What are some of the negatives about vacationing to Hawaii that some people donu2019t realize or think about?

Helicopter ride Great Ocean Road price

I have been a resident here in Hawaii for 17 years.

There are many positive attributes to Hawaii like its weather and beauty.

However there are some drawbacks about the islands also.

Iu2019ll direct my comments only to vacationing here.

,Hawaii is very remote from any mainland landmass and from other populated areas.

It is also relatively close to the equator being even in latitude with Mexico City.

This means that it can take a very long flight to get here.

Where a flight across the United States is 4 hours long, continuing on to Hawaii adds another 5 hours to the trip.

So a couple of days of your vacation is used up just getting here and back home.

,We are quite tropical and the weather is fairly consistent.

The sun can be brutal if you donu2019t watch out.

,Many visitors try to cram too much into a vacation.

They pack as though they are going to a 3rd world country.

We have stores here like Walmart, Target and so on.

Most people wear t-shirts and swim trunks or short.

Unless you are planning upon seeing the top of Mauna Kea (where it is almost freezing at 14,000 feet), you donu2019t need lots of heavy clothes.

You can always buy what you need out here.

Pack light.

,Hawaii is part of the United States, so your cell phone will work (although some carriers have better coverage than others).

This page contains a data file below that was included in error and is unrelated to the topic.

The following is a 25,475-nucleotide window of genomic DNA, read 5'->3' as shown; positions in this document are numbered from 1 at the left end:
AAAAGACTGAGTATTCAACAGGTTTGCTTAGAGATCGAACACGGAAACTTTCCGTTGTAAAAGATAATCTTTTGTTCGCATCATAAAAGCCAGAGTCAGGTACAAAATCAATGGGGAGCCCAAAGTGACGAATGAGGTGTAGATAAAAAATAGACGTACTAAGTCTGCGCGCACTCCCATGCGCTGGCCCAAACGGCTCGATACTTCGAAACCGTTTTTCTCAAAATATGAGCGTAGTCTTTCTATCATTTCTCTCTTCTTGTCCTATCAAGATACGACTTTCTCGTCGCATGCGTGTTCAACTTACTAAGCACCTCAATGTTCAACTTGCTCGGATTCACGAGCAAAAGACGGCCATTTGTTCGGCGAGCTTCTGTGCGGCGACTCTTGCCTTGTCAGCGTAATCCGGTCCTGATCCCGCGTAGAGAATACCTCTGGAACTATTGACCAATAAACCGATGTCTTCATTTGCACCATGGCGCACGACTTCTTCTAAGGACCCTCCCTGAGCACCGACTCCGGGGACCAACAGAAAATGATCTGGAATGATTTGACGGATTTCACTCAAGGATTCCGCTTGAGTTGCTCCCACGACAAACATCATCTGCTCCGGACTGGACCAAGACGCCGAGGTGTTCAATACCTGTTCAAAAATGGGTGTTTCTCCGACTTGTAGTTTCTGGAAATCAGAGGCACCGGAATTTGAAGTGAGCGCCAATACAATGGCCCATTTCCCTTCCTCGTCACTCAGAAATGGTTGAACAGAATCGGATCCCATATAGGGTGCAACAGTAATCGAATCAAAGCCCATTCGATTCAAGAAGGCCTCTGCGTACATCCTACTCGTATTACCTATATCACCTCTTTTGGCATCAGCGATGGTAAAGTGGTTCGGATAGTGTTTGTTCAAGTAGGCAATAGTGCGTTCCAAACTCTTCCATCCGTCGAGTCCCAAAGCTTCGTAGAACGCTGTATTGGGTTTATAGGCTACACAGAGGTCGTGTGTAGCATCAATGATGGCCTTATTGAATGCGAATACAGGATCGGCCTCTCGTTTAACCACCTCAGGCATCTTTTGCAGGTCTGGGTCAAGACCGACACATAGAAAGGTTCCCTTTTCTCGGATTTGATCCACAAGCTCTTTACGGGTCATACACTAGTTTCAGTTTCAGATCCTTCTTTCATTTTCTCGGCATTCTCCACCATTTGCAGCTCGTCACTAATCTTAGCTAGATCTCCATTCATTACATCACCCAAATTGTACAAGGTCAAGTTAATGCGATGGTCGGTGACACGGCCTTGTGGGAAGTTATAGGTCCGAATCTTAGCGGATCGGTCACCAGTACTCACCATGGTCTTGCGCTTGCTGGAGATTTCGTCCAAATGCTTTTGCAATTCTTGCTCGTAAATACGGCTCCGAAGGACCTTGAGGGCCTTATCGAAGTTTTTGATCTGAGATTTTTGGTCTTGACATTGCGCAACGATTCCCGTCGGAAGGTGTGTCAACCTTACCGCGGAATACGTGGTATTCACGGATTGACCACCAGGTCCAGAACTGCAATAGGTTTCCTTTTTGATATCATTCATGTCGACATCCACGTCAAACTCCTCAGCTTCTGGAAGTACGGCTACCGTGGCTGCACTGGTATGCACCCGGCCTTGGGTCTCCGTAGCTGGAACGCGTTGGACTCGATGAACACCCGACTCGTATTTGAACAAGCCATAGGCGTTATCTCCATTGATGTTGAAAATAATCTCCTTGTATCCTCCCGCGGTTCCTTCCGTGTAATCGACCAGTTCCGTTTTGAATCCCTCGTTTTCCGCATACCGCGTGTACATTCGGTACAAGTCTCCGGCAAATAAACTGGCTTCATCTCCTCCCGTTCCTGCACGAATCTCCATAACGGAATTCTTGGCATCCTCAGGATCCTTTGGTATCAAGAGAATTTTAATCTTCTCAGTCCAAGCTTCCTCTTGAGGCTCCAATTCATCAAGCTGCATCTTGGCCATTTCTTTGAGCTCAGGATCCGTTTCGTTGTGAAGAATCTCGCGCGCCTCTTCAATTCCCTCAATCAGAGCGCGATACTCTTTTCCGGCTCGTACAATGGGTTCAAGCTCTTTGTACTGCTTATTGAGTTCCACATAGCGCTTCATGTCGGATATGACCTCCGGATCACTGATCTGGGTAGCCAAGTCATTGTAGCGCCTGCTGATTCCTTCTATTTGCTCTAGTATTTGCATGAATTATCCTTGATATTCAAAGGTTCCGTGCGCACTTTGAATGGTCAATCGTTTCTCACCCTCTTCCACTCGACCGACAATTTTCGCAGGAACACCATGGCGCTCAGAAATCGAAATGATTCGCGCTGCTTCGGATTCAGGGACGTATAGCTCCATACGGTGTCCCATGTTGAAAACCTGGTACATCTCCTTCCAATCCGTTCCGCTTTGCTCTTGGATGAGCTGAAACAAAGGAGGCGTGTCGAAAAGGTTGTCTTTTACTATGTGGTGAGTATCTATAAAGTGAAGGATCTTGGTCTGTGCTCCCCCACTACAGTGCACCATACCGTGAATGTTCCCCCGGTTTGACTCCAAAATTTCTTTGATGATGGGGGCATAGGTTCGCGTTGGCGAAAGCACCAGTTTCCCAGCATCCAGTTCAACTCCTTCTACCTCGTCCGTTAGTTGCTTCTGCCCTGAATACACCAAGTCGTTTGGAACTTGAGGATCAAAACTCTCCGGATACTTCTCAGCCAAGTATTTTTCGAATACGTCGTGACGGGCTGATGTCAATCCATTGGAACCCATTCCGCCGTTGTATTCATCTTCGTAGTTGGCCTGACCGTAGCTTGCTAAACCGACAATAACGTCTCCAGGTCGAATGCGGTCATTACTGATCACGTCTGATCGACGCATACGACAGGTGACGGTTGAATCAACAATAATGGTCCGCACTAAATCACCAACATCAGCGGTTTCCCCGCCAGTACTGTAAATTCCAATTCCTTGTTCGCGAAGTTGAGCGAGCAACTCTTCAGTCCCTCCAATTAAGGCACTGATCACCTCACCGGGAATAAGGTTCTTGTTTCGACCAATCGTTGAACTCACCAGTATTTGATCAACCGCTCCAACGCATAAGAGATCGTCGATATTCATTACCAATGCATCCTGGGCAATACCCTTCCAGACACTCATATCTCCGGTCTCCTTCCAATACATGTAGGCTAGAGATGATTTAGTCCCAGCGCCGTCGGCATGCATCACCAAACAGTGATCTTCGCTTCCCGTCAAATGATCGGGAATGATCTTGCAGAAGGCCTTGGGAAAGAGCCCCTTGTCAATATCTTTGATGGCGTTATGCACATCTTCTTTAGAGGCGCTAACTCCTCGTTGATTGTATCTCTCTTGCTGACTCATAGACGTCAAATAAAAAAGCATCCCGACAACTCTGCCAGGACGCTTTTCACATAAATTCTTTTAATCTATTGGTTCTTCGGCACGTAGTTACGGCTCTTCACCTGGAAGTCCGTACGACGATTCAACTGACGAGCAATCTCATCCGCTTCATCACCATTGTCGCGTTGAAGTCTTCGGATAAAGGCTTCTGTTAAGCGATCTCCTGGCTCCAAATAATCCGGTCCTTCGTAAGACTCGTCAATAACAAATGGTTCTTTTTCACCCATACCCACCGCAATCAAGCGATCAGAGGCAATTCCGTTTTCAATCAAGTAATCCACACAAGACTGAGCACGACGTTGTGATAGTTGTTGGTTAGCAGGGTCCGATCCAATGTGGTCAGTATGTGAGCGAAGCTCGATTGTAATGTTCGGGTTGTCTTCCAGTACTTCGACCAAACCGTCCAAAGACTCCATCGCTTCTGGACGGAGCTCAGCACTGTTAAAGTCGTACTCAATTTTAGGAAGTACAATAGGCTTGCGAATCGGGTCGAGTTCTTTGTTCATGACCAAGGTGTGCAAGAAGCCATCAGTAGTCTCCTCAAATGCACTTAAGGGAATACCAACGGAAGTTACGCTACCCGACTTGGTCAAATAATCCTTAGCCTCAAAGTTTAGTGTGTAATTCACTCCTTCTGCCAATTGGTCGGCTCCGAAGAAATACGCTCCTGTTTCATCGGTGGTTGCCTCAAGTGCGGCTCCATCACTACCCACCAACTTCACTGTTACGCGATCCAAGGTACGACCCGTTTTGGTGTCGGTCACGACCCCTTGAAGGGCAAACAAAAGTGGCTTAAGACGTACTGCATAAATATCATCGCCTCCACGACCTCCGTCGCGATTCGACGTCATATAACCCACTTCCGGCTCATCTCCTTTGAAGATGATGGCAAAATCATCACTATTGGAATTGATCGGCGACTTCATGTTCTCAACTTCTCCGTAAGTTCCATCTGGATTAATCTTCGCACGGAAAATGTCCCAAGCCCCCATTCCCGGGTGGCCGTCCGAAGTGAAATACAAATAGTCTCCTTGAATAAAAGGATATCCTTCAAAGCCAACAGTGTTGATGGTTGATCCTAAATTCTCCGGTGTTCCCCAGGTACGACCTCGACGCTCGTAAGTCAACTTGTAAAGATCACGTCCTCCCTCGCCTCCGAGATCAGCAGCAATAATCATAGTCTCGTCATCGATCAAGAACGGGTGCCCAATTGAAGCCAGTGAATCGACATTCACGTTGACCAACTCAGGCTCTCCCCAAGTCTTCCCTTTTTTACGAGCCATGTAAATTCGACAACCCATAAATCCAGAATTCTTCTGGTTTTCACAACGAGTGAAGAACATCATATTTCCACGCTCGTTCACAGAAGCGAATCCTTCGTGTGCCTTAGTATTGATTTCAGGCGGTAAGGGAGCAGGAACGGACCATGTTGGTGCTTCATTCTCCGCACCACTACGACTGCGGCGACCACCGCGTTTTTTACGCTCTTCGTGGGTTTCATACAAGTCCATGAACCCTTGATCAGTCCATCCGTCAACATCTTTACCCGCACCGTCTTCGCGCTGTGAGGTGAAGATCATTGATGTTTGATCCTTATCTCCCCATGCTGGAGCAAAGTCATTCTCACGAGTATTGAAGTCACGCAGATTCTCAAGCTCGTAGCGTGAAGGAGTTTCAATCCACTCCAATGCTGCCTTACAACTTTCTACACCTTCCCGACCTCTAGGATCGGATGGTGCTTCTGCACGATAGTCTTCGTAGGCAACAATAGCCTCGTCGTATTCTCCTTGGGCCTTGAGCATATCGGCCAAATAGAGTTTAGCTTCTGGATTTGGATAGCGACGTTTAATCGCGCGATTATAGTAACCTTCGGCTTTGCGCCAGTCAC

Your U.

S.

electrical appliances also are the same.

One drawback is that if you need money you will find that Hawaii does not have regular mainland banks and credit unions.

That is not to say you are out of luck, only that you will need to use an ATM rather than find your own branch.

My mainland credit union, like all others, is part of a nationwide network and thus any credit union ATM works for me.

Your bank is also part of one or more networks, so you should have no problem at ATMs.

Local banks here may also provide you with services if you need them.

,Hawaii politics are quite liberal and along with that are higher taxes.

There is no sales tax but rather 4u20135% general excise tax which is levied upon goods and services.

That plus many items having to be shipped into the islands causes some products to be fairly high in cost.

Many chain fast food and stores have prices higher than you might have at home.

It is possible to find less expensive products if you look hard enough.

,Along with pricing, you will find that some of your favorite stores and restaurants are not here.